Part 1 of the Entire History Of Africa Anthology, climaxed with the evolution of Homo Sapiens and the Hunter Gatherer Society they created.
The introduction of Agriculture and Iron would have a major transformative effect, and would mark the birth of the modern African with the emergence and spread of the Bantu throughout Africa.
The Rise Of Agriculture
Historically, the earliest traces of Agriculture and Iron have been found in the regions of Mesopotamia and the Nile Valley.
Knowledge of Cereals, Animal Husbandry and Iron Smelting spread into the African interior from Mesopotamia via the Nile Valley into East Africa, the Sahara and then into the African Savannah.
Depending on the climatic conditions, either Crop Farming, Animal Husbandry or both were adopted.
In the Rainforest Equatorial Regions root crops like Yams were predominant, with cereals being more common in East and Southern Africa.
The arrival of Farming coupled with the introduction of Iron Tools had transformed the African interior by around 1200 AD.
Population growth was followed by larger more settled communities and greater food security.
This departure from a Nomadic lifestyle would have an impact on Social relationships, organisation and Culture.
The Impact Of Agriculture In Iron Age Africa
Agriculture’s main effect was the emergence of specialization.
It was no longer necessary to allocate all the Labour within Society to Hunting and Gathering as people could be fed from the surplus produced from Farming.
New skills such as Blacksmiths and Traditional Healing emerged, coupled with the blossoming of an early Barter trade economy and Religion.
The Bantu group of Languages also flourished during this period, spreading from the Niger-Congo region all the way down to Southern Africa.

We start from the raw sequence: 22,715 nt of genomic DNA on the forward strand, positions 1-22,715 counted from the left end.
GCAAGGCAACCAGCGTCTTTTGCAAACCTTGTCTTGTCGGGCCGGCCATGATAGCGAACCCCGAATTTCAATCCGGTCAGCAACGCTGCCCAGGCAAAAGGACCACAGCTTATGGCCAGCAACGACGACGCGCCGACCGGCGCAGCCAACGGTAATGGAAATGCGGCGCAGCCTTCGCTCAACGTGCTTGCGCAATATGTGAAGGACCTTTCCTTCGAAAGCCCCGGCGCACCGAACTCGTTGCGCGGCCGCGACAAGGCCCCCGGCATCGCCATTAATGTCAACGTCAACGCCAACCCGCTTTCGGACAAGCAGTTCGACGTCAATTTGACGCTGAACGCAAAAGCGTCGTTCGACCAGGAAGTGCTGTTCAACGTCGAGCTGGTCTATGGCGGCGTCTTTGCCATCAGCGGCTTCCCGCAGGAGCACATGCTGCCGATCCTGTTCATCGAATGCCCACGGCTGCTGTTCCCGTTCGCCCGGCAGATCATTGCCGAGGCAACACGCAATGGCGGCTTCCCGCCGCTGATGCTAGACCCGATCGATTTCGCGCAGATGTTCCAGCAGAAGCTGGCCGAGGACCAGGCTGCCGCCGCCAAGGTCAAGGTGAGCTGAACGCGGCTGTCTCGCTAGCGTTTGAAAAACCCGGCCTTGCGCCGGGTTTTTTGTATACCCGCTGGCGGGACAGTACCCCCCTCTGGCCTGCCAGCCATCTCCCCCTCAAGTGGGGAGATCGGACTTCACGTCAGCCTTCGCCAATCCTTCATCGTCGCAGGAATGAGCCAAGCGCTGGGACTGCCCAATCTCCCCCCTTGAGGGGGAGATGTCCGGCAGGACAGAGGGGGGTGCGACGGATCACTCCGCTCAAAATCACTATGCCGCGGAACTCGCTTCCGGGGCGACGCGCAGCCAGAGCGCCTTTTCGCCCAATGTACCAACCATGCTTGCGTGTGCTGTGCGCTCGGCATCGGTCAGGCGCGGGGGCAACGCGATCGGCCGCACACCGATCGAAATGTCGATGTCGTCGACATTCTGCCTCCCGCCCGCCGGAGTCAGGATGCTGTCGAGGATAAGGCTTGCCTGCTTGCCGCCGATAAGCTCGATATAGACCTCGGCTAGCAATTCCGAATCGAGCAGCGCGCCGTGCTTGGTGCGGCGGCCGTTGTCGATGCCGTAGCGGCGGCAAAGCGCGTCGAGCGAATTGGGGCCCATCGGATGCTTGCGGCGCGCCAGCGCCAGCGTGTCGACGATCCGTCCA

With the formation of a new Society built on Agriculture and Iron, accompanied by a distinctÂ language coupled with changing Social and Economic relations, the Bantu people had stepped onto the scene, and the modern African had emerged.
As the Iron Age and Agriculture flourished, relationships based on Kinship, Ethnic and Political identity would coalesce and inform the Bantu Consciousness with concepts of Extended Family, Tribe and Chiefdom that would form the bedrock of Bantu Society.
In time, the new foundations of Bantu Society settled, and strong Political entities emerged in response to the need to negotiate Political Power in order to maintain access to the means of production like land within Iron Age Society.
These new Political entities will be the subject of our next entry in Entire History Of Africa Anthology as we look at the Chiefdoms that dominated the African landscape prior to the Bantu peopleâ€™s contact with external forces that began in the spirit of equal trade partnerships but would eventually lead to the conquest of .
In the meantime, you can check out Dr Kenneth Vickery’s presentation on Iron Age Africa below.
Check out our Article Archive for more on the History of Africa from the Stone Age to the Iron Age as well as the Pre-Colonial Kingdoms of Africa below: